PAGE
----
They screwed up their engine casting and now everybody with a 2006-2009 model risk of having a paper weight if/when the engine block cracks. They offered a 10 year extended warranty and 1 day past this, they wash their hands. I smell a class action law suit, but it will take a long time to get to Canada if anything will be happening int he US.

In other news, My 2015 Kia Forte still works nicely. I agree with BBZero that Kia/Hyundai stepped up their game. The car still has almost no complaints on carcomplaints.com website. Of course it's a matter of numbers sold, but looks good for 2, coming up to 3 years now.
Don't forget Kia also had a huge recall last year for metal shavings in the engine causing lubrication failures. My wife's Sportage engine was rebuilt (before it failed) and she had to drive a beat up Elantra for a couple weeks.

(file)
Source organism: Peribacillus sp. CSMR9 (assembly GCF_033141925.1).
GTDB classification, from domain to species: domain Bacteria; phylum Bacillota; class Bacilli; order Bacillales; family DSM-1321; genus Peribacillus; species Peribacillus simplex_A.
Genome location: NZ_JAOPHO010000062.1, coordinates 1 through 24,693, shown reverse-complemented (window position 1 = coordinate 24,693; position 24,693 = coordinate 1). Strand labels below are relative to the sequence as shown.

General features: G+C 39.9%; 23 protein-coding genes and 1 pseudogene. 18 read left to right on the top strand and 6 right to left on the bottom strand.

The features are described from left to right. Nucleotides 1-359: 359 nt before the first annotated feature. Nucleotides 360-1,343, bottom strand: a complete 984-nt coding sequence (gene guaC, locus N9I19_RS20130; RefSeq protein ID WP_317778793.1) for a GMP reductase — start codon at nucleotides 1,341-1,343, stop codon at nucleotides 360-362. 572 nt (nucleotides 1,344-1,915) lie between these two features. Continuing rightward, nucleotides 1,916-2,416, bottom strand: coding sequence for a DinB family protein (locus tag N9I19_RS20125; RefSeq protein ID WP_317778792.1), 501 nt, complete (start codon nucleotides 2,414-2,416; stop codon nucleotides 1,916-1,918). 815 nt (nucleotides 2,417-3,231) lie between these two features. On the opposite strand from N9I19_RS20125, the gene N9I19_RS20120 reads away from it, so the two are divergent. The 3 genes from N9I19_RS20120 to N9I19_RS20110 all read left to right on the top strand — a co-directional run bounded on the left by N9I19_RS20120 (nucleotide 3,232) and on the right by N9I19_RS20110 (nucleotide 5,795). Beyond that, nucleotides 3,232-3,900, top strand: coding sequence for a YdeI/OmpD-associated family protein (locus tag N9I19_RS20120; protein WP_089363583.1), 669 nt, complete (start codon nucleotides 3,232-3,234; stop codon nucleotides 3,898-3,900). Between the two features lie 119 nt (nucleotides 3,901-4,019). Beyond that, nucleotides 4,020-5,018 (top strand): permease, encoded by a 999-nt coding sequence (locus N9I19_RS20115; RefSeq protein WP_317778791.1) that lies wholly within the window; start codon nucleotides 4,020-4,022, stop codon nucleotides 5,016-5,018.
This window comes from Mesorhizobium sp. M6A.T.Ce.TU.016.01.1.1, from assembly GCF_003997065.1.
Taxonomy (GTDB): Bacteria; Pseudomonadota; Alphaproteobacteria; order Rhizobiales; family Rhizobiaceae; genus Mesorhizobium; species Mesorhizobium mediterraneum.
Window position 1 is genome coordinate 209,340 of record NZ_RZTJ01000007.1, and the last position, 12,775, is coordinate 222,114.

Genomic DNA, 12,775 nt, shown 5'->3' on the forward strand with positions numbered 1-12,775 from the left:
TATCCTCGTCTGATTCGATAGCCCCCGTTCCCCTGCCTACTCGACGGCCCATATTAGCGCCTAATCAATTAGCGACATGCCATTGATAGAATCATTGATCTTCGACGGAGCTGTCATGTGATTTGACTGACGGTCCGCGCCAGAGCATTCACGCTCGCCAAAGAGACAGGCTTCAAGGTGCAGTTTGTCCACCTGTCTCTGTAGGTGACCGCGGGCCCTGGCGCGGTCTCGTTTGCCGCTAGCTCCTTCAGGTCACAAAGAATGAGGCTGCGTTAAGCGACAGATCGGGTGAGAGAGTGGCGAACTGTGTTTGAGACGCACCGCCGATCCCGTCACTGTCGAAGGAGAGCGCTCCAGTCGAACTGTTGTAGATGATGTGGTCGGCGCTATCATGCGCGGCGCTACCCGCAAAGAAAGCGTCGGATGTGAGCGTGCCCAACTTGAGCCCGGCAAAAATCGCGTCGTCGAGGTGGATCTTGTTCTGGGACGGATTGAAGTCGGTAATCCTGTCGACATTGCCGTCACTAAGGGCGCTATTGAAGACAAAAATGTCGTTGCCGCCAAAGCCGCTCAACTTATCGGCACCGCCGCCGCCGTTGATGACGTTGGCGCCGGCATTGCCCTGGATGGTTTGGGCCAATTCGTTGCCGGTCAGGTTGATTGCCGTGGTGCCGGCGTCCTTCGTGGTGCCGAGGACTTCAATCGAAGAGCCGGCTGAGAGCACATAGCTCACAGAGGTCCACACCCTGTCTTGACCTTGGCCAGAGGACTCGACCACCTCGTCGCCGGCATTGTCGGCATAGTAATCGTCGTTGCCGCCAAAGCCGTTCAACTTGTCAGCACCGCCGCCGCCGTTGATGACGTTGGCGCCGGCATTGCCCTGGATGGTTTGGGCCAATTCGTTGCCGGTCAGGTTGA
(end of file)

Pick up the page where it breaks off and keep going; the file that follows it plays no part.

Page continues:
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BBZero wrote:
Jan 19th, 2018 10:39 am
That's when Android Auto/Apple Carplay comes in handy. When the OEM infotainment system craps out, just switch to AA/AC. As long as the head unit still works as a monitor, all your processing power would be from your mobile device.
The odds of Android Auto or Apple Carplay still working if the rest of the infotainment system is kaput is near nil, they are not quite as simple as just working as a display for your phone.
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engineered wrote:
Jan 19th, 2018 10:59 am
+1 ^^^ ancient tech and low complexity is the main reason why their reliability is high, but they're not immune. I believe there were issues with their Sienna transmissions. It also helps that they don't have UAW/CAW union labour, which doesn't help in any metric.


That's not necessarily indicative of reliability (though I don't disagree). It could say a lot of the owners who plan on keeping their cars for a long time, doing proper maintenance, as opposed to German cars where people lease and dump them.